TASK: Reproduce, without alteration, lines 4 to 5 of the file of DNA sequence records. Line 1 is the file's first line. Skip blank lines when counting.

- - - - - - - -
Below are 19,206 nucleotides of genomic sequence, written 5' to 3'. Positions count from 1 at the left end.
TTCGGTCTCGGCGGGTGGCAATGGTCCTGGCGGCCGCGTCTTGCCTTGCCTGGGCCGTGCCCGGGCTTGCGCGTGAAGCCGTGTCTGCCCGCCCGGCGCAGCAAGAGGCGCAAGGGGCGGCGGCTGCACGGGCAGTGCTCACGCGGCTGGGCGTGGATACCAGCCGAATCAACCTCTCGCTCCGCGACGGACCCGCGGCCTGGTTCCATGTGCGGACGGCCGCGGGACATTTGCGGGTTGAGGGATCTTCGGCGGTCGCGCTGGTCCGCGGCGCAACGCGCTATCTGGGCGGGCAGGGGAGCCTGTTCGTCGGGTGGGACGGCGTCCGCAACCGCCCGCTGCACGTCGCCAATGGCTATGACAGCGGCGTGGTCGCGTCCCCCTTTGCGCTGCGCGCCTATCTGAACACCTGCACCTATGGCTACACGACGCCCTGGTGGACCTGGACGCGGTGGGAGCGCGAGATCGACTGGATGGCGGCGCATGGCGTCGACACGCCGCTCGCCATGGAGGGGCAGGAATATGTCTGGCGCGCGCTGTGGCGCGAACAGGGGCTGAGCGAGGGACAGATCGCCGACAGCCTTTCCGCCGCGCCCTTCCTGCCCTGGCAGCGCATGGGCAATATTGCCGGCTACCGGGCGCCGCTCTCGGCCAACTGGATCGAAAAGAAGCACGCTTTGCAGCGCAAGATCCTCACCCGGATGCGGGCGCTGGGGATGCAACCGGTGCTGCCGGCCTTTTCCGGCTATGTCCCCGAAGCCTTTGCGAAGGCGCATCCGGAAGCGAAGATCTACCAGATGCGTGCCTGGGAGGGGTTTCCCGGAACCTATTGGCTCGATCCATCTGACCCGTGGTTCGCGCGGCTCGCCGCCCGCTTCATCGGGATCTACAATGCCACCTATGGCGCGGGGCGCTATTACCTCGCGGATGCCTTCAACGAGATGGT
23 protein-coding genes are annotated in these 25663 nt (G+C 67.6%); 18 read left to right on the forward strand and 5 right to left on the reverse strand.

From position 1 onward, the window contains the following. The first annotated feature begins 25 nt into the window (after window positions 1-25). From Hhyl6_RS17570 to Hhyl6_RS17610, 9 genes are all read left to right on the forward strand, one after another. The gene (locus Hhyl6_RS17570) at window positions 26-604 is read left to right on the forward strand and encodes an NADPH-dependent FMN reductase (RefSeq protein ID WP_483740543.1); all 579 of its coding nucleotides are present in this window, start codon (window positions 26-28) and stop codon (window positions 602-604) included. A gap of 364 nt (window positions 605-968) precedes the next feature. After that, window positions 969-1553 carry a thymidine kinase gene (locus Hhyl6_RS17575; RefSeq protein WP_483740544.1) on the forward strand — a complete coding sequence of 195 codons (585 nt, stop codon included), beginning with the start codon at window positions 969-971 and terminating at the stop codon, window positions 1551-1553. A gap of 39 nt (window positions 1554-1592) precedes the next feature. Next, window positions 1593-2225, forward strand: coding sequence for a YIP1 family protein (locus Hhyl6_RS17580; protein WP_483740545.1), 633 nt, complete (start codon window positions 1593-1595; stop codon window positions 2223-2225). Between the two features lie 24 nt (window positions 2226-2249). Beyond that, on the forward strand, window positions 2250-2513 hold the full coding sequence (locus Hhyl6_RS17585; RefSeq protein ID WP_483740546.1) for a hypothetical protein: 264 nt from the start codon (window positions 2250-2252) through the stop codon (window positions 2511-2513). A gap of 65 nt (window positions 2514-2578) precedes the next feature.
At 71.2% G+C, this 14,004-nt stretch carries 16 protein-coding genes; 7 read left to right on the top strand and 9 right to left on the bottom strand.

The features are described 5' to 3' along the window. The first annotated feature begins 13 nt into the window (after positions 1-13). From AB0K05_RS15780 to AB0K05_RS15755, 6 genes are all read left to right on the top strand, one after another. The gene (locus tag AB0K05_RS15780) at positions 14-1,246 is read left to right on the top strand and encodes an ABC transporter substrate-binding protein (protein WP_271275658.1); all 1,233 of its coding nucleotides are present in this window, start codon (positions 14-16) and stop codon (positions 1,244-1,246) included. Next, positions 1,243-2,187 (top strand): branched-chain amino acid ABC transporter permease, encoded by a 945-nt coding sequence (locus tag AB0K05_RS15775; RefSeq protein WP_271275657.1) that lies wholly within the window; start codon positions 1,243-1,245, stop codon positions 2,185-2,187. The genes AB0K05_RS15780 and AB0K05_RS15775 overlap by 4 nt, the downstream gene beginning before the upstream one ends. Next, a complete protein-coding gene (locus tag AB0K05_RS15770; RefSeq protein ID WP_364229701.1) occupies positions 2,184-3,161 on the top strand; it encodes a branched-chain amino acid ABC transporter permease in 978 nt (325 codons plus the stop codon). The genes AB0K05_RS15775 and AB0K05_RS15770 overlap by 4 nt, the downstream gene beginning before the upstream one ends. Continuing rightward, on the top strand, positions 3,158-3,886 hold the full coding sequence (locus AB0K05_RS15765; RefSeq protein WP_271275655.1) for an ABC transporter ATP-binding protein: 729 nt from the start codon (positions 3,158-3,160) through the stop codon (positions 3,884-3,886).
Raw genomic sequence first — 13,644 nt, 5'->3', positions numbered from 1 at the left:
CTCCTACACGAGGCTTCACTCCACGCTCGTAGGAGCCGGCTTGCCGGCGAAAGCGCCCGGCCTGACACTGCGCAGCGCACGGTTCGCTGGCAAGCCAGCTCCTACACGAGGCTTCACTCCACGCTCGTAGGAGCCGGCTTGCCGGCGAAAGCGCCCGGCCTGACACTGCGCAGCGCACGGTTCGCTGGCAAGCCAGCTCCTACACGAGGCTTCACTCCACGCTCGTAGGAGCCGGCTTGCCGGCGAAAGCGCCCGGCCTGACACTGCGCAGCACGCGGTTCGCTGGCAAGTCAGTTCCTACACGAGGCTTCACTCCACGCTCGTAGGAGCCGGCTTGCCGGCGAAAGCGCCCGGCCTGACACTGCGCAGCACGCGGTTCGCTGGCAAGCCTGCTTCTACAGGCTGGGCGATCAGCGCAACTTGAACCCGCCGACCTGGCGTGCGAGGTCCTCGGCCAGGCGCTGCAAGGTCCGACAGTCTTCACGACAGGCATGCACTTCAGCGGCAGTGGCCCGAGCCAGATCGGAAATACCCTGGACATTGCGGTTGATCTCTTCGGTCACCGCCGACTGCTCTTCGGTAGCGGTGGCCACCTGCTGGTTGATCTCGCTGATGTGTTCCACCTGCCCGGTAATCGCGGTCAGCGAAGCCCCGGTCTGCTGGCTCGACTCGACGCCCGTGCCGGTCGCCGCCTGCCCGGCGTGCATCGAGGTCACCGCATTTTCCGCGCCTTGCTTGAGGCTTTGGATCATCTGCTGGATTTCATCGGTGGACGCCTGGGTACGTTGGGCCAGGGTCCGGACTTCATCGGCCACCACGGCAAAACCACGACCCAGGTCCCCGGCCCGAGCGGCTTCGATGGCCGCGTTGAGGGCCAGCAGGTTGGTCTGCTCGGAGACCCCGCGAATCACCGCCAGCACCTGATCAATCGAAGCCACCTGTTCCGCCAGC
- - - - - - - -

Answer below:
From position 1 onward, the window contains the following. The first annotated feature begins 25 nt into the window (after window positions 1-25). From Hhyl6_RS17570 to Hhyl6_RS17610, 9 genes are all read left to right on the forward strand, one after another. The gene (locus Hhyl6_RS17570) at window positions 26-604 is read left to right on the forward strand and encodes an NADPH-dependent FMN reductase (RefSeq protein ID WP_483740543.1); all 579 of its coding nucleotides are present in this window, start codon (window positions 26-28) and stop codon (window positions 602-604) included. A gap of 364 nt (window positions 605-968) precedes the next feature. After that, window positions 969-1553 carry a thymidine kinase gene (locus Hhyl6_RS17575; RefSeq protein WP_483740544.1) on the forward strand — a complete coding sequence of 195 codons (585 nt, stop codon included), beginning with the start codon at window positions 969-971 and terminating at the stop codon, window positions 1551-1553. A gap of 39 nt (window positions 1554-1592) precedes the next feature. Next, window positions 1593-2225, forward strand: coding sequence for a YIP1 family protein (locus Hhyl6_RS17580; protein WP_483740545.1), 633 nt, complete (start codon window positions 1593-1595; stop codon window positions 2223-2225). Between the two features lie 24 nt (window positions 2226-2249). Beyond that, on the forward strand, window positions 2250-2513 hold the full coding sequence (locus Hhyl6_RS17585; RefSeq protein ID WP_483740546.1) for a hypothetical protein: 264 nt from the start codon (window positions 2250-2252) through the stop codon (window positions 2511-2513). A gap of 65 nt (window positions 2514-2578) precedes the next feature.
At 71.2% G+C, this 14,004-nt stretch carries 16 protein-coding genes; 7 read left to right on the top strand and 9 right to left on the bottom strand.